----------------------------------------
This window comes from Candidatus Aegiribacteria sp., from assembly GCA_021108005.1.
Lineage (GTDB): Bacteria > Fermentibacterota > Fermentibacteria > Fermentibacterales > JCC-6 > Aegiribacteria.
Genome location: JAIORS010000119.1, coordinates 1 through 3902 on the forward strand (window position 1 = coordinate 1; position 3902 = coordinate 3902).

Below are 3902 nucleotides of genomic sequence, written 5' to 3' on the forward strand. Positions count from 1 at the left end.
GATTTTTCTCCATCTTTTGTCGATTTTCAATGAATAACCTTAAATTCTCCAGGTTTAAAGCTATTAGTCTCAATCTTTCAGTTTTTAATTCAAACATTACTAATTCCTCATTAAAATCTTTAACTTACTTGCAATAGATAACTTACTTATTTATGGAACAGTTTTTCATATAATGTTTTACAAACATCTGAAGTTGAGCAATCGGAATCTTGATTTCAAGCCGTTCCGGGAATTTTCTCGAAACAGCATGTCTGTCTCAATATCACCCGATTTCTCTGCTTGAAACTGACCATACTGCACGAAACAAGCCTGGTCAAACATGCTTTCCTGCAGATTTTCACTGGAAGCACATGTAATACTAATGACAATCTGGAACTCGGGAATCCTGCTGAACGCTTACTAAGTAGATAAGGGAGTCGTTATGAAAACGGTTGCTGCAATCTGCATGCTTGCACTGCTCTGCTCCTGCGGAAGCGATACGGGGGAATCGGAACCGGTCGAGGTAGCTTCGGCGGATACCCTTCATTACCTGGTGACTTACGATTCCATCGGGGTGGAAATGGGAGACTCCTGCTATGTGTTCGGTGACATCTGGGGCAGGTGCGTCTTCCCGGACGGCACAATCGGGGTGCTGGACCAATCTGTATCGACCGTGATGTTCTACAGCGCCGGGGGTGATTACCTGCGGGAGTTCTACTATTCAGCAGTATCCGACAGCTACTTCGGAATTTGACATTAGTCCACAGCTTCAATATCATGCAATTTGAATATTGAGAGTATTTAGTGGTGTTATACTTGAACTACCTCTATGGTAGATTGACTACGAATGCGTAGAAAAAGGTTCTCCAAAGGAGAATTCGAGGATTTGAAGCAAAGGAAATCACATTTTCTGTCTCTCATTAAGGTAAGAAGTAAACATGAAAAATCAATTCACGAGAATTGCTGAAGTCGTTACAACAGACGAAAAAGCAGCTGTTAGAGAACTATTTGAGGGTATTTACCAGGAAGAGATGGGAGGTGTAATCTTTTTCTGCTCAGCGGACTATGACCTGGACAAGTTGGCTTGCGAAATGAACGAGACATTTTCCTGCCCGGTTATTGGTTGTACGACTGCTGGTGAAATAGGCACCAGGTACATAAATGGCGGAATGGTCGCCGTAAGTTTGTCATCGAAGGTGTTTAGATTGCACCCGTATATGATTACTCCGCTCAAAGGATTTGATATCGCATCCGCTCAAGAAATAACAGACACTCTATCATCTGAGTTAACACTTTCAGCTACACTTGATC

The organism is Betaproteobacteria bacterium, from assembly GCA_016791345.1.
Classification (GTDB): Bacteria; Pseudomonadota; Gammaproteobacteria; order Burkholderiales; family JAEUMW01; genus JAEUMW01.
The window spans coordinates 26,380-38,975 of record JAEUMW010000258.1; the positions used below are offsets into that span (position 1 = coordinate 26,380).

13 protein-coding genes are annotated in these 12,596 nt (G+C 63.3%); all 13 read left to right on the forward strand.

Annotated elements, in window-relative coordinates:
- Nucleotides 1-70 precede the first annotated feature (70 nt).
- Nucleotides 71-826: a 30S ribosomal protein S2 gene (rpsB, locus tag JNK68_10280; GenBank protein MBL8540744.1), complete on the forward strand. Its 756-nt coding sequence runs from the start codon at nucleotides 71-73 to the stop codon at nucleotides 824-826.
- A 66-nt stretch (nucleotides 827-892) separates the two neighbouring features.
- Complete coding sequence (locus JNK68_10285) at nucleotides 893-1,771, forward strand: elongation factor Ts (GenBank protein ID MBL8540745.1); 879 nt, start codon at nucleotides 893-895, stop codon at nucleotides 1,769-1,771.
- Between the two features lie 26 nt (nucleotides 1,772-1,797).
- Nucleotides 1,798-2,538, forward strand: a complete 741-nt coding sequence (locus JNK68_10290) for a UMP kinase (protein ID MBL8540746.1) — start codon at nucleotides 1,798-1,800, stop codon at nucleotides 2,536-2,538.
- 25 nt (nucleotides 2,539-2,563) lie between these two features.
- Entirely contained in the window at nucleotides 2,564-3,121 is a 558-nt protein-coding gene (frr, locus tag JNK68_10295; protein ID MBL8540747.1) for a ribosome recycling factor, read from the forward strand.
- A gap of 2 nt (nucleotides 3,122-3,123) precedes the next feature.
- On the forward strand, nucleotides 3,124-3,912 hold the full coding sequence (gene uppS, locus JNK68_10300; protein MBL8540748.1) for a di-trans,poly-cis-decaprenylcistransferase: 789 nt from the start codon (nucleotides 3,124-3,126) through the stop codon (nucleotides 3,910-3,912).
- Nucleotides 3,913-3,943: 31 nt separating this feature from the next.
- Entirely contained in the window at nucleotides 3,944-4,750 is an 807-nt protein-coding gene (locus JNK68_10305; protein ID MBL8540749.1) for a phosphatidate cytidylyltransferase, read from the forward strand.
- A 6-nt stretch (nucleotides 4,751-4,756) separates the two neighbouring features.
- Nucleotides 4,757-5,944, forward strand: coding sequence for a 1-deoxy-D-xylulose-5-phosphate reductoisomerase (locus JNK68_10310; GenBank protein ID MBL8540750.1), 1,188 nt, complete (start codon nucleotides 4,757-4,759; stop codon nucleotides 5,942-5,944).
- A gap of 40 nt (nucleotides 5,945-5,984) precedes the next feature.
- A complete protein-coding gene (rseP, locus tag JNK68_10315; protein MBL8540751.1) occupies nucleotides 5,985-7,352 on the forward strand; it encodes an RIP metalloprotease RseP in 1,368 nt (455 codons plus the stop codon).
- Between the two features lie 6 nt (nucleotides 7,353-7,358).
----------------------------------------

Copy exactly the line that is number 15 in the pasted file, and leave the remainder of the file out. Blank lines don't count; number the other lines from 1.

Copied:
- Between the two features lie 26 nt (nucleotides 1,772-1,797).